The UK High Court of Justice holds that the trigger for the running of time for limitation purposes in a competition claim is not the discovery of every potentially relevant fact in the broadest sense (Arcadia / Visa)

“It’s too late baby, now it’s too late”: limitation, competition claims and knowledge* How much knowledge does a potential claimant need before time begins to run against a competition claim against a party alleged to have breached competition law? This was the key question addressed by Mr Justice Simon in the first case in which an English Court has had to consider the effect of s.32 of the Limitation Act 1980 (“LA”) in the context of a competition claim. The judgment is the latest instalment of the MIFs (“multi-lateral interchange fees”) saga (see, e.g. Tom Coates’ blog on the CJEU’s recent decision in the MasterCard case). In Arcadia Group Brands Limited and others v Visa Inc and others [2014] EWHC 3561 (Comm) claims were brought by a number of major UK retailers such as Argos and B&Q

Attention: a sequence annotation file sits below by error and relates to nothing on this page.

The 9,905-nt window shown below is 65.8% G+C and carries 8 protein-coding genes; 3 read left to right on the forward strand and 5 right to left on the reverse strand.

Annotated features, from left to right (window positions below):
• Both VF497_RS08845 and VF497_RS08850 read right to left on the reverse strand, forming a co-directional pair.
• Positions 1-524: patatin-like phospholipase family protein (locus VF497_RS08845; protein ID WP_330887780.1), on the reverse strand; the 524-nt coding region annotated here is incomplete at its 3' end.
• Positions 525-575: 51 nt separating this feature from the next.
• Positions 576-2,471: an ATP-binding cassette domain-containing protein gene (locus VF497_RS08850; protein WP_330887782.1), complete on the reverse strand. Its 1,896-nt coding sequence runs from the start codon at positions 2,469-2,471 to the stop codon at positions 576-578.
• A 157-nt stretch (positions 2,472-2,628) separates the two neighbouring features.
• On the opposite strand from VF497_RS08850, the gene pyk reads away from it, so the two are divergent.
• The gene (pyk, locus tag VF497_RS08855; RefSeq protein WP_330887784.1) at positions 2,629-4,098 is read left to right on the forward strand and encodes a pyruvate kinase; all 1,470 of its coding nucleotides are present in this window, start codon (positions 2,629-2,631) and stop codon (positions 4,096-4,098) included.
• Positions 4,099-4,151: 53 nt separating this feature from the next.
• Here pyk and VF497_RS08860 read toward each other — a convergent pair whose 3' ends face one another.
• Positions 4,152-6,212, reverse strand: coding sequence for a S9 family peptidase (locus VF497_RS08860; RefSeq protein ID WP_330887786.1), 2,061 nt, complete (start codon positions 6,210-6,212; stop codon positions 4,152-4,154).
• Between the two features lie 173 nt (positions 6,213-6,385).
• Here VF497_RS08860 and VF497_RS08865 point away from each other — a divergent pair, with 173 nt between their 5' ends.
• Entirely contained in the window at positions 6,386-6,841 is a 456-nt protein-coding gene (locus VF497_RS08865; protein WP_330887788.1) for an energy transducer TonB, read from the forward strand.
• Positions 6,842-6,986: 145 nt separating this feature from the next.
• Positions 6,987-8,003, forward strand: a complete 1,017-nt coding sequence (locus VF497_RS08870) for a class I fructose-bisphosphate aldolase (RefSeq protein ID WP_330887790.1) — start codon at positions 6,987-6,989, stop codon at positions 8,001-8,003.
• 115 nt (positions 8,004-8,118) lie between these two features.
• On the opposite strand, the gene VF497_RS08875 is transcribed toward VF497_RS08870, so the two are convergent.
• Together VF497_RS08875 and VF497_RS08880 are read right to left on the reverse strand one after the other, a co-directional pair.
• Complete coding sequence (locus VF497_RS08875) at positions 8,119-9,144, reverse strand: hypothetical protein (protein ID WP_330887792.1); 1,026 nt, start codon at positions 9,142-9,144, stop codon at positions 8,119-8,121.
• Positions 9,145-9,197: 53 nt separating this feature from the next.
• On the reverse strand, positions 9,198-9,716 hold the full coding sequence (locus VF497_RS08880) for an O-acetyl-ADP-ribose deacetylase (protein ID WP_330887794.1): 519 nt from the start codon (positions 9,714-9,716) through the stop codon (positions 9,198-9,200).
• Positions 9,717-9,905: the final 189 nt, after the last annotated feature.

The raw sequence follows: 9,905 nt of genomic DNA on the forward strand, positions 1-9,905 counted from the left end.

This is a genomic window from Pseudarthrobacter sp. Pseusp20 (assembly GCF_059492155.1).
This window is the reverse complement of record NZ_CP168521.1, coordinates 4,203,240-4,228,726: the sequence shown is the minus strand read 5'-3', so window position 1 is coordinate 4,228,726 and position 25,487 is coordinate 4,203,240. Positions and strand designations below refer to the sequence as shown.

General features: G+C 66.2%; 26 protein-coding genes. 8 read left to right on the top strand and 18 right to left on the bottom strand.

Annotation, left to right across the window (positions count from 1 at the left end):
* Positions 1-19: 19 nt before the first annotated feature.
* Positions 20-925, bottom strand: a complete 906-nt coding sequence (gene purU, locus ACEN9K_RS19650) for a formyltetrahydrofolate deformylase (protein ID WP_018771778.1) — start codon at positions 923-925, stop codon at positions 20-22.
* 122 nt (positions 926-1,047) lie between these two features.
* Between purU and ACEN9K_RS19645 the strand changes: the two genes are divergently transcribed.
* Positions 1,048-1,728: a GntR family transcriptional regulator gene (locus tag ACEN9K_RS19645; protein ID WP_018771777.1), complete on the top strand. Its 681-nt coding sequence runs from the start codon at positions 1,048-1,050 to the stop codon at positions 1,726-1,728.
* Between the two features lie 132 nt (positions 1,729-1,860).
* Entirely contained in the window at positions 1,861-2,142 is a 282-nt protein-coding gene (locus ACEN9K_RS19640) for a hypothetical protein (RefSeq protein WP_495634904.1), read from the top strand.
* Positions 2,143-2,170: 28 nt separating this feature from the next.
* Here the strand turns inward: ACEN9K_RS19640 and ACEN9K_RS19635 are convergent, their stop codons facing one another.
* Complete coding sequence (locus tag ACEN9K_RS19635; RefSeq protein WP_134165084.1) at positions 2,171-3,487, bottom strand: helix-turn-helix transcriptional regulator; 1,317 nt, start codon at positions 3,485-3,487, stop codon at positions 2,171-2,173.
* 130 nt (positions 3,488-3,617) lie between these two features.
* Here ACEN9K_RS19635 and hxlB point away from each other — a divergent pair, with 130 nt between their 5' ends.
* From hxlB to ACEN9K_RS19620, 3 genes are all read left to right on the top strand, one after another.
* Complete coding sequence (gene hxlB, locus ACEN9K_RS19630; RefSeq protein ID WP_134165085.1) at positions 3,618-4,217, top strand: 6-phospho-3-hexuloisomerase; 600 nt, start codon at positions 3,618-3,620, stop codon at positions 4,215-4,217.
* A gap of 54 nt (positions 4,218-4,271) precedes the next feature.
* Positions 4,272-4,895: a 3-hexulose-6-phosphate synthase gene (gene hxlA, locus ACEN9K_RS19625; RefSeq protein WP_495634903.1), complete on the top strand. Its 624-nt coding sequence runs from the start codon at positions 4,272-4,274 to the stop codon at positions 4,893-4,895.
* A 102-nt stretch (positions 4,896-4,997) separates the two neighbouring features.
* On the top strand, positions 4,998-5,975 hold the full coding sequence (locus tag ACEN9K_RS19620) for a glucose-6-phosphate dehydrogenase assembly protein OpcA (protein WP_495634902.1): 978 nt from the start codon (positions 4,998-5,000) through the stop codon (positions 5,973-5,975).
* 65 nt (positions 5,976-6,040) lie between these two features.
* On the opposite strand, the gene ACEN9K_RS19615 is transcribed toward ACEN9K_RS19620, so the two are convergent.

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  • Blackstone Chambers (London)

Quotation

Ravi S. Mehta, The UK High Court of Justice holds that the trigger for the running of time for limitation purposes in a competition claim is not the discovery of every potentially relevant fact in the broadest sense (Arcadia / Visa), 30 October 2014, e-Competitions October 2014, Art. N° 69837

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